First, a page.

Saturday, January 20, 2018

President Macron of France and Jeremy Corbyn Leader of the Opposition in the UK

President Macron and Jeremy Corbyn are if my understanding of the French political scene is correct, almost at opposite ends of the political spectrum with Corbyn being left, indeed quite far left of centre and Macron though initially socialist now apparently being right of the centre political ground.

The coming to the political fore of both men however has much in common. Both were initially hardly men of known political clout. Indeed Jeremy Corbyn almost only became  the UK Labour Party leader by accident when the party felt  obliged to add him the the list of potential party leaders to give a reasonable number for members to choose from. Emmanuel Macron really went one further by forming his political party at the 11th hour or even later yet still out doing the long established political parties in his country.

Corbyn surprised many by being elected political leader in 2015 by a landslide. The French President's victory in 2017 was even more surprising.

The election of Macron however involved a large number of spoilt ballots and  a record number of abstentions from voting by members of the French electorate. 

Jeremy Corbyn's election  does differ from Emmanuel Macron's in that  a large number of new, principally young people, were recruited to the Labour Party. They presumably were convinced that Mr Corbyn (who at 68 is the same age as yours truly) would if PM, work wonders for their young generation. The UK  current university-from-school generation, perhaps perceive themselves as losing out, after the baby boomer and pre-new millennial generations which preceeded them.

Emmanuel Macron's election success, I conclude was based partly on many of the French electorate being disillusioned with their more traditional and longer established political parties and partly on many ordinary French voters being so worried about the prospect of Marine  Le Pen the leader of an ultra right wing party gaining power that they voted for the only person on the ballot paper who could oppose her. The presidential system in the Republic narrows the choice of candidate to  two, in the final conclusive voting round.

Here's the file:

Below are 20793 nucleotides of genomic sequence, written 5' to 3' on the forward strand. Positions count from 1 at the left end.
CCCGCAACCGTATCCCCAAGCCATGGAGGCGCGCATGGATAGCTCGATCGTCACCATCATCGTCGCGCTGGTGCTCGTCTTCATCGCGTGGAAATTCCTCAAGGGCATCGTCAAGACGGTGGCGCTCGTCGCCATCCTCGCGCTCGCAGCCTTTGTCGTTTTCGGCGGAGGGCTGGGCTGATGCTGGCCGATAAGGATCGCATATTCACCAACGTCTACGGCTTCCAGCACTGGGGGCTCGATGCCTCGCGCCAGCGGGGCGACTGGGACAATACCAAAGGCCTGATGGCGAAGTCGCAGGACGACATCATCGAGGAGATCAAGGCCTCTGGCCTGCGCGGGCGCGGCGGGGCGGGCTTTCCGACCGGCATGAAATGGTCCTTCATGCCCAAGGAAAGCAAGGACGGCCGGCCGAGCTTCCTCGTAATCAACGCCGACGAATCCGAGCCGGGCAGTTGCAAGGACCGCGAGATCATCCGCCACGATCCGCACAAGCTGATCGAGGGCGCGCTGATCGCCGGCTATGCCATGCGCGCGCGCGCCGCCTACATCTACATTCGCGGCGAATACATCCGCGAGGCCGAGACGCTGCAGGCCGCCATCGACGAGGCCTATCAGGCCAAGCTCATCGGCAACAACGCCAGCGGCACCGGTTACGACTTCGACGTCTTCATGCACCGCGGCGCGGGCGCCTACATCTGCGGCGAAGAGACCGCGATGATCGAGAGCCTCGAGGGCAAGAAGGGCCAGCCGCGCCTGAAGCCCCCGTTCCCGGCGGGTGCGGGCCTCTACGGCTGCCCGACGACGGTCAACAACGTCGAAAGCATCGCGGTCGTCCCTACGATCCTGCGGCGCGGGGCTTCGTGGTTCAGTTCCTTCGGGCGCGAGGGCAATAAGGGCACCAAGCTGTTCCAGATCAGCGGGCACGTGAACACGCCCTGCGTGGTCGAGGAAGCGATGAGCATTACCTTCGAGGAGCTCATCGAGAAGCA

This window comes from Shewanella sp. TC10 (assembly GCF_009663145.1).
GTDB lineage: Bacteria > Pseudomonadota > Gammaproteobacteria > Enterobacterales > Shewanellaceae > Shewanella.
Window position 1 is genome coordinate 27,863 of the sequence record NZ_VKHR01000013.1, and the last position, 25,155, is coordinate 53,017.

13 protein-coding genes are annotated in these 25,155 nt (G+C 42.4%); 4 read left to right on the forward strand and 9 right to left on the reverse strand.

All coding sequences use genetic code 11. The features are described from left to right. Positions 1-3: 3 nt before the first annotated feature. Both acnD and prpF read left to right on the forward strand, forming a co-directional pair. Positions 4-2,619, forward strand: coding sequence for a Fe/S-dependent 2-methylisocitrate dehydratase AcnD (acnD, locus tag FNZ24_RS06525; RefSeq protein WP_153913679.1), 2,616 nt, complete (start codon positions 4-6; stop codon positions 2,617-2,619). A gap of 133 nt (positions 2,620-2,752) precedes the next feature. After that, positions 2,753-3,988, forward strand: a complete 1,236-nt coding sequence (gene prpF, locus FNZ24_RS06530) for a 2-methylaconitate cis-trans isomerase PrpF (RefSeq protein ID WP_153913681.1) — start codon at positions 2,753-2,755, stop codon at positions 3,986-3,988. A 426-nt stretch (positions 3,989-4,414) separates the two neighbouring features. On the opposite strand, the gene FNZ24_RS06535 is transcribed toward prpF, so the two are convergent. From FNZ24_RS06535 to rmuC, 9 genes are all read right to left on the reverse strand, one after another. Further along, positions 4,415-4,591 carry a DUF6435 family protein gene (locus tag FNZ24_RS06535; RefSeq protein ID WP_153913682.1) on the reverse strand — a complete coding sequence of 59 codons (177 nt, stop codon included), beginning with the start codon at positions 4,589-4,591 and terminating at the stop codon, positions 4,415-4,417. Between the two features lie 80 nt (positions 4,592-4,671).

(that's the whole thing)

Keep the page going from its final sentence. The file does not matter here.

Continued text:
French Presidents tend to become unpopular as their presidency progresses principally because of violent opposition to their attempts at  reforming the civil service and workers; rights in the Republic. My own view is that Emmanuel Macron will fail to modernise French Labour laws sufficiently to bring their national unemployment rate down significantly and that the parties which he swept aside will in due course come to the fore once more.

As for Jeremy Corbyn, again my view is that he came to lead the UK Labour party also as a result essentially of a protest vote though mainly by the young, as in general ultra right political parties are uncommon in the UK whereas they have  sadly become more commonplace on the Continent as for example in France and  Austria.

Politically the future will be of considerable interest.  Will Macron succeed and will Corbyn become Prime Minister? When will there be a female president of France or indeed a female political leader of the Labour party in the UK? 

Meanwhile the female  political leader of the moderate right  in Germany, Angel Merkel, continues to strive for a coalition with  the moderate left wing party, months after their general election.

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